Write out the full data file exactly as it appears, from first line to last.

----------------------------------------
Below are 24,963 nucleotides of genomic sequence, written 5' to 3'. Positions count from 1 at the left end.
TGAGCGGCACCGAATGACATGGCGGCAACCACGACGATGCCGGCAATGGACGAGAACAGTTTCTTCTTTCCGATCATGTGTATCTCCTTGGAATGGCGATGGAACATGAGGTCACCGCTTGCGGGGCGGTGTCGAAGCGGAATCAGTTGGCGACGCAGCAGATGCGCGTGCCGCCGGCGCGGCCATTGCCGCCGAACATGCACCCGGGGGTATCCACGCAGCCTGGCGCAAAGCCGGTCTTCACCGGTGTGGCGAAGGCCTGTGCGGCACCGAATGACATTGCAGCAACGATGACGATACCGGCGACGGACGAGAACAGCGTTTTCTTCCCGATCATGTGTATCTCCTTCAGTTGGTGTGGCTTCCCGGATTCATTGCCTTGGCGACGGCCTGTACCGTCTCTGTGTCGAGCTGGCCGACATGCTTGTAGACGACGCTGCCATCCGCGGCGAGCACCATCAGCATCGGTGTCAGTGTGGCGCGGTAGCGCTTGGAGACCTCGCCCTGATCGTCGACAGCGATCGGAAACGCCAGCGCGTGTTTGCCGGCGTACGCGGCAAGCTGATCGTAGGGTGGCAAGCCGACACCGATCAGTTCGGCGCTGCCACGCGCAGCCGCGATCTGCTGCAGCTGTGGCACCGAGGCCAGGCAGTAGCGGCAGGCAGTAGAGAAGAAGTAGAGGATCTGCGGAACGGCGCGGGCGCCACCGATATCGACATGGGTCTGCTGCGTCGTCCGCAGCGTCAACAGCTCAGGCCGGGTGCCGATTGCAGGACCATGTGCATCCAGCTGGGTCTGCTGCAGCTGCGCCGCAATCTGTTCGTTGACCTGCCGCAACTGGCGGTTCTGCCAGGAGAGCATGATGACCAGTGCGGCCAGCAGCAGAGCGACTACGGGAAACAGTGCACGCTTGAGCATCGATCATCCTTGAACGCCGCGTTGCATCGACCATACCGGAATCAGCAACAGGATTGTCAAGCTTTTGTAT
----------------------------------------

Below are 24,963 nucleotides of genomic sequence, written 5' to 3'. Positions count from 1 at the left end.
TGAGCGGCACCGAATGACATGGCGGCAACCACGACGATGCCGGCAATGGACGAGAACAGTTTCTTCTTTCCGATCATGTGTATCTCCTTGGAATGGCGATGGAACATGAGGTCACCGCTTGCGGGGCGGTGTCGAAGCGGAATCAGTTGGCGACGCAGCAGATGCGCGTGCCGCCGGCGCGGCCATTGCCGCCGAACATGCACCCGGGGGTATCCACGCAGCCTGGCGCAAAGCCGGTCTTCACCGGTGTGGCGAAGGCCTGTGCGGCACCGAATGACATTGCAGCAACGATGACGATACCGGCGACGGACGAGAACAGCGTTTTCTTCCCGATCATGTGTATCTCCTTCAGTTGGTGTGGCTTCCCGGATTCATTGCCTTGGCGACGGCCTGTACCGTCTCTGTGTCGAGCTGGCCGACATGCTTGTAGACGACGCTGCCATCCGCGGCGAGCACCATCAGCATCGGTGTCAGTGTGGCGCGGTAGCGCTTGGAGACCTCGCCCTGATCGTCGACAGCGATCGGAAACGCCAGCGCGTGTTTGCCGGCGTACGCGGCAAGCTGATCGTAGGGTGGCAAGCCGACACCGATCAGTTCGGCGCTGCCACGCGCAGCCGCGATCTGCTGCAGCTGTGGCACCGAGGCCAGGCAGTAGCGGCAGGCAGTAGAGAAGAAGTAGAGGATCTGCGGAACGGCGCGGGCGCCACCGATATCGACATGGGTCTGCTGCGTCGTCCGCAGCGTCAACAGCTCAGGCCGGGTGCCGATTGCAGGACCATGTGCATCCAGCTGGGTCTGCTGCAGCTGCGCCGCAATCTGTTCGTTGACCTGCCGCAACTGGCGGTTCTGCCAGGAGAGCATGATGACCAGTGCGGCCAGCAGCAGAGCGACTACGGGAAACAGTGCACGCTTGAGCATCGATCATCCTTGAACGCCGCGTTGCATCGACCATACCGGAATCAGCAACAGGATTGTCAAGCTTTTGTAT